The Oberlin Review

Oberlin Draws Inspiration from Ancient Liberal Arts Ideals

Donn Ginoza, OC ’74

February 14, 2020

 When I was a member of the Alumni Leadership Council, I once described Oberlin as having a marvelous ethos. I was referring to its unique character as a liberal arts college that arises from its traditions of open inquiry, rigorous study, and inclusiveness, imbued with the influences of music and the arts. In ancient Greece, the core liberal arts were grammar, logic, and rhetoric. These endeavors still constitute much of the intellectual activity at Oberlin today.  Of these studies, rhetoric in particular sought to understand the capacities of writers and speakers needed to inform, persuade, and motivate particular audiences in specific situations. It was viewed as complementary to grammar and logic. Aristotle c...

Liberal Arts Education Still Has Plenty To Offer Students

Donn Ginoza, OC ’74, Member, Alumni Leadership Council

March 1, 2019

If you are an administrator at a liberal arts college, the news is mostly ominous and foreboding. Colleges that are highly dependent on tuition revenue and possess small endowments are reducing their faculty to cut costs, and in some cases even closing. In the 1960s and 1970s, my parents had but a fraction of my current income and were able to put both my sister and me through Oberlin with no loans to repay after graduation. My parents were also the offspring of immigrants from Asia. I experienced the subtle pressure to seek out a “safe” career path guaranteed through higher education; in those days, this translated to doctor or lawyer. Today, the emphasis is more on seeking schools that prioritize engineering...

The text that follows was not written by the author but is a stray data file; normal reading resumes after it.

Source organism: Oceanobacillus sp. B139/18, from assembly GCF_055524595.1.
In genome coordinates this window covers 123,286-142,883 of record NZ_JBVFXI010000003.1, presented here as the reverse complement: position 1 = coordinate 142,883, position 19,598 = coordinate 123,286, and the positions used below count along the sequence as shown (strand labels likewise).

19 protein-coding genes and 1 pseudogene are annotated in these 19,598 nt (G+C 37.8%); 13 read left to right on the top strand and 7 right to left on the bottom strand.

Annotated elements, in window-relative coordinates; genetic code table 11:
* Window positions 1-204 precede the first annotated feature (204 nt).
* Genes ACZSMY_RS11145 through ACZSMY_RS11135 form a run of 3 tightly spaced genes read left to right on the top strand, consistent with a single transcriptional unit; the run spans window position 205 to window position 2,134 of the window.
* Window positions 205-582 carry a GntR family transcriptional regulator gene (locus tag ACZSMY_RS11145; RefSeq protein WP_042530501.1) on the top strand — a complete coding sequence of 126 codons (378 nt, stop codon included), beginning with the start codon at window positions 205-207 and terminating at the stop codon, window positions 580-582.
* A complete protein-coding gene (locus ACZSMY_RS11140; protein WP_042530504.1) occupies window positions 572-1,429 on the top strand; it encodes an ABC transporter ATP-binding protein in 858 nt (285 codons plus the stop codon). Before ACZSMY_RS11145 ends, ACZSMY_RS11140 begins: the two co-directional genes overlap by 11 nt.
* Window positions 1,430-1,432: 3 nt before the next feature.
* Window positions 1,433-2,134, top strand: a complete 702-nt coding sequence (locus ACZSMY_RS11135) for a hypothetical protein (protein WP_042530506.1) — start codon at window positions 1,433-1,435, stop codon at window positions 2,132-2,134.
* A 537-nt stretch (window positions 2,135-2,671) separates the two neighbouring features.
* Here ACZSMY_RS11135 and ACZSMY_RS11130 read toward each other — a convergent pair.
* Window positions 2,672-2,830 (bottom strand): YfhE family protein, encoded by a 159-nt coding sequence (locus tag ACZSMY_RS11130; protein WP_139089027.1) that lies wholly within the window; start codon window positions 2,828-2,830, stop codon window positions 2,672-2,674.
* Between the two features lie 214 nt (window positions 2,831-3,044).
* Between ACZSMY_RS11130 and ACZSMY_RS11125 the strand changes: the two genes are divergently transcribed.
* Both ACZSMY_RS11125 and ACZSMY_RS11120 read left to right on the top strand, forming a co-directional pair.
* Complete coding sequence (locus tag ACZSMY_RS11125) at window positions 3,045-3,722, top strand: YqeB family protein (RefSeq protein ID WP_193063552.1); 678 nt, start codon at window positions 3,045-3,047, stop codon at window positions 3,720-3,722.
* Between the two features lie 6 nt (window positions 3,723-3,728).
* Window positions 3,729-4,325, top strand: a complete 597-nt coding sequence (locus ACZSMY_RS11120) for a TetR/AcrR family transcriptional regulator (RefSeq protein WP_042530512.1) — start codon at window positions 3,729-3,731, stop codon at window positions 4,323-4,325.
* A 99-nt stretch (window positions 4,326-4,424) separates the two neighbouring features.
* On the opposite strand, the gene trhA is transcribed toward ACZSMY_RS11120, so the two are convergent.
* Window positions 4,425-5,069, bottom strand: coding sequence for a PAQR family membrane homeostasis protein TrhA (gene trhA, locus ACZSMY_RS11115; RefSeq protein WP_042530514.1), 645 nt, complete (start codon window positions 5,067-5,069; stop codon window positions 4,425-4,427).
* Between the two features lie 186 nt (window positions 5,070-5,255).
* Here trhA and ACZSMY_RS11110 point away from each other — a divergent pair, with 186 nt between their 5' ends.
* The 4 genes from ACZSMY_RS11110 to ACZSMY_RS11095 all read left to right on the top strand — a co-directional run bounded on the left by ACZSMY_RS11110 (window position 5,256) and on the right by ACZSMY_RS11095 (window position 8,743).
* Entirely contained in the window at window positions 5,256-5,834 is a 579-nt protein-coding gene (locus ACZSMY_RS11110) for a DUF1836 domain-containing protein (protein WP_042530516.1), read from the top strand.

Oberlin Will Survive Financial Challenges

Donn Ginoza, Alumni Membership Council Member

November 30, 2018

The recent protest in response to Tom Reid’s termination from his former position of associate director of the Student Union seems to be only the beginning of more conflicts as the administration addresses what it sees as difficult financial decisions ahead. What made Oberlin special for me as a student was the courage students showed in speaking up on issues of importance. This tradition continues. When Oberlin describes itself as a place where students who want to change the world go, it speaks to a culture that is unafraid to identify problems but also committed to solving them. As the Review article describing the protest pointed out, Oberlin’s challenges exist at a high level. Oberlin has an existential problem,...

Oberlin Students Must Re-Envision College Slogan

Donn Ginoza

May 4, 2018

To the Editors: Oberlin students are familiar with the poster featuring the slogan: “Think One Person Can Change the World? So do we.” Changing the world is on the minds of the current generation of students. A recent Pacific Standard survey found that two-thirds of college students intend to change the world, and more than one-third think they will have an impact within five years. The slogan speaks to the idealism and energy that incoming students now bring to Oberlin. The survey researchers also note that liberal arts colleges produce a disproportionate number of leaders because they produce inquiring, less self-certain, and more concerned citizens. Admittedly, one person changing the world seems presumptuous. A vide...

Oberlin Prepares Students for Real World

Donn Ginoza, OC ’74; At-Large Member, Alumni Leadership Council

December 1, 2017

To the Editors: Are you a newly arrived freshman or a senior about to graduate without a clear plan for Year One after college? If you are, or you are simply wondering if Oberlin was the best school for you, take it from someone who is nearing the end of his working career that nothing is more valuable for an engaged and satisfying life than an Oberlin education. When I graduated from high school, I chose Oberlin over two large public universities. I was a strong student in all subjects, but I did not have a “passion.” Luckily, it wasn’t really important to have one back then. It was a few years after Woodstock and the Vietnam War protests, and I remember a lot of students were critical of higher education not...

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